The gonging sound that echoed around the foyer was a surprise, and at first, his congested brain didn’t know what the interruption was caused by.

“That’s the front door,” he mumbled.

Getting to his feet, he was aware of a tensing throughout his chest and shoulders, although that was not because of whoever might have arrived: He didn’t want to go the rounds with the butler.

But Marquist didn’t make an appearance.

As Boone opened the heavy panels, he exhaled in a combination of surprise and curious relief. “Oh, it’s you. You didn’t have to come . . . but I’m glad to see you.”

“I just heard.” Rochelle’s pale eyes were just as lovely and warm as they had been a year before. “I am so sorry.”

There was a long pause. And then they both moved at the same time.

Even though he had not seen the female since the night their arrangement had ended, and in spite of the fact that it was totally improper, Boone opened his arms wide, and in a similar breach of protocol, Rochelle stepped in against him. At first, the contact was light, but then they were holding each other tightly. Like his father’s house, she smelled the same, Cristalle by Chanel perfume and the expensive French soap she had always favored. She was dressed in the same style, too, wearing an Escada suit that tastefully set off the subtle curves of her figure.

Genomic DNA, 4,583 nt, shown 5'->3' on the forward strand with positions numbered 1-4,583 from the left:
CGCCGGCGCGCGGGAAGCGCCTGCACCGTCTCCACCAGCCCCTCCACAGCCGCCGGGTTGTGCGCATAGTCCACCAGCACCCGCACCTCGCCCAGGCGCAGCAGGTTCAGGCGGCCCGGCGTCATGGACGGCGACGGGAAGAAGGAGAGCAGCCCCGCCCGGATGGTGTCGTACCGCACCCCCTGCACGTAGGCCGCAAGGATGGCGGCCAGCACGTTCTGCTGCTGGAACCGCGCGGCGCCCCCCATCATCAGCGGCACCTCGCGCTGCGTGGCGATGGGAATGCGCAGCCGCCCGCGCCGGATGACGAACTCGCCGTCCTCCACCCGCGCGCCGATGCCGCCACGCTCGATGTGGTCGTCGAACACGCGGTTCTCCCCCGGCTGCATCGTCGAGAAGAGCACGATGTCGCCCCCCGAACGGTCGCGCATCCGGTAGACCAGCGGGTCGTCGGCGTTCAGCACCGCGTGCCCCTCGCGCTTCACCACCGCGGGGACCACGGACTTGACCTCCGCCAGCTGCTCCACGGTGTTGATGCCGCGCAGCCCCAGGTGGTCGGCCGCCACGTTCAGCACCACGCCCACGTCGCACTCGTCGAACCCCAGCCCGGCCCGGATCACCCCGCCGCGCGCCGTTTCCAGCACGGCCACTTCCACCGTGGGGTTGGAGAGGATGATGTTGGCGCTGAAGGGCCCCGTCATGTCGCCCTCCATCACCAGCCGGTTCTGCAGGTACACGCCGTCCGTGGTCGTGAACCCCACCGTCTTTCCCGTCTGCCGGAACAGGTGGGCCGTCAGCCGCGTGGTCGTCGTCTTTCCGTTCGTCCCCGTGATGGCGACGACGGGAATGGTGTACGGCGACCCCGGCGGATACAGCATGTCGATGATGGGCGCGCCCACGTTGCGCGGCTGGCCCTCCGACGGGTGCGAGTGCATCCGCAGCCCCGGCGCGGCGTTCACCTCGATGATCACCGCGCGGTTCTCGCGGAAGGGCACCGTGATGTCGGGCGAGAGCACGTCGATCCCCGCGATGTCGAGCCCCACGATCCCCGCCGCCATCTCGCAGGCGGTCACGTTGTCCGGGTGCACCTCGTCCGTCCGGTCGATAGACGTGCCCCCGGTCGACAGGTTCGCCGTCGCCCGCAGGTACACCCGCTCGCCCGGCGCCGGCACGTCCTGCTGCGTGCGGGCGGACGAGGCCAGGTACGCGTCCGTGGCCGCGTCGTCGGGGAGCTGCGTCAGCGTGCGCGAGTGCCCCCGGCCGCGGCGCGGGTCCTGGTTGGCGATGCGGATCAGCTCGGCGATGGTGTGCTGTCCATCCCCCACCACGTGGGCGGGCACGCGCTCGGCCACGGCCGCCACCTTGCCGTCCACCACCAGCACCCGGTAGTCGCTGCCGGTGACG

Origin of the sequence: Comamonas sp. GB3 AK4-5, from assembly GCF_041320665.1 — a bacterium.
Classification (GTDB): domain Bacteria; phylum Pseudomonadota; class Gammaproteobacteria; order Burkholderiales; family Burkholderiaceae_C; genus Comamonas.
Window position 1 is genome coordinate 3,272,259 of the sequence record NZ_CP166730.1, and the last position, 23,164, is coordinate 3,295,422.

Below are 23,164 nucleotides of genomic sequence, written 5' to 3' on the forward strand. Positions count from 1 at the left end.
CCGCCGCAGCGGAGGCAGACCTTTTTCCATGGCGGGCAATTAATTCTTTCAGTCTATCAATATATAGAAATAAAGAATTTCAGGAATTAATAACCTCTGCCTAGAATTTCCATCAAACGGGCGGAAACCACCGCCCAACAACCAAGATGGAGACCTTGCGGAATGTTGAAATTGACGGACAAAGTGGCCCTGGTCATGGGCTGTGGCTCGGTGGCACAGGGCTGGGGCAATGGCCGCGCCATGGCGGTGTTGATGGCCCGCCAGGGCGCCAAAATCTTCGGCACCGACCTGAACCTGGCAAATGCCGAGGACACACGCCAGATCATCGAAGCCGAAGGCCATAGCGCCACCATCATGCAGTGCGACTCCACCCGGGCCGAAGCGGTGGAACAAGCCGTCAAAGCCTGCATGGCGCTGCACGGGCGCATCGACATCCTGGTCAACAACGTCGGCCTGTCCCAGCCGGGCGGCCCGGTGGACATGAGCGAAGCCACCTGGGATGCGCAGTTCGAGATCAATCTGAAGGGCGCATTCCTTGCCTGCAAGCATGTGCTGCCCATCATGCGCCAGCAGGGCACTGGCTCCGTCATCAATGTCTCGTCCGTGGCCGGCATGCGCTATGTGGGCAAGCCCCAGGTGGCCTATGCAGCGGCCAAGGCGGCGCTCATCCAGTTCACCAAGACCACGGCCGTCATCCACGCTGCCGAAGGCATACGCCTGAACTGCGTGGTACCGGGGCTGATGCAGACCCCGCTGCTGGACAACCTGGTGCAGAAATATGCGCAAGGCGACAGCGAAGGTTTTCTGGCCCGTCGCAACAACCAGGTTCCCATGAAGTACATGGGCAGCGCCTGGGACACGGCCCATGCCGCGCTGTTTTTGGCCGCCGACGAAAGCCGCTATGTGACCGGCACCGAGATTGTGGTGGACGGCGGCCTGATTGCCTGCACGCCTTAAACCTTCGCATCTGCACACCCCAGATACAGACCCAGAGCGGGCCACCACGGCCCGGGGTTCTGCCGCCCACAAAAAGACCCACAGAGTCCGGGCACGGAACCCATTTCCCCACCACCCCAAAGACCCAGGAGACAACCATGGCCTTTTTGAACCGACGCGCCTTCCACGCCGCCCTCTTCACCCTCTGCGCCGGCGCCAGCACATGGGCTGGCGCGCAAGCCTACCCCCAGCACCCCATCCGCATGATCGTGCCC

It was black. For mourning. And as most aristocratic females only wore color, he knew she had changed for him before she’d came over.

As they eased back, he noticed absently there was loose snow on the crown of her blond chignon.

“Oh,” she said with a start, “you have guests.”

Boone glanced over his shoulder and saw his fellow trainees leaning forward in their various seats and staring out of the archway at him—at him and Rochelle—with wide, interested eyes.

“Come meet my friends,” he said. “You already know Peyton and Paradise, of course.”

As he drew her in beside him, it felt natural to walk into the elegant parlor with her against his hip. But the fact that he was still armed, and so were the people on those sofas, was a reminder that his life had diverged greatly from Rochelle’s since their arrangement.

She had stayed in society, yet he hadn’t heard she’d been mated? Then again, he was out of every thing, for the most part.

He was so glad she’d come, though.

“Everyone,” he announced, “this is Rochelle.”

“You don’t have to make me tea.”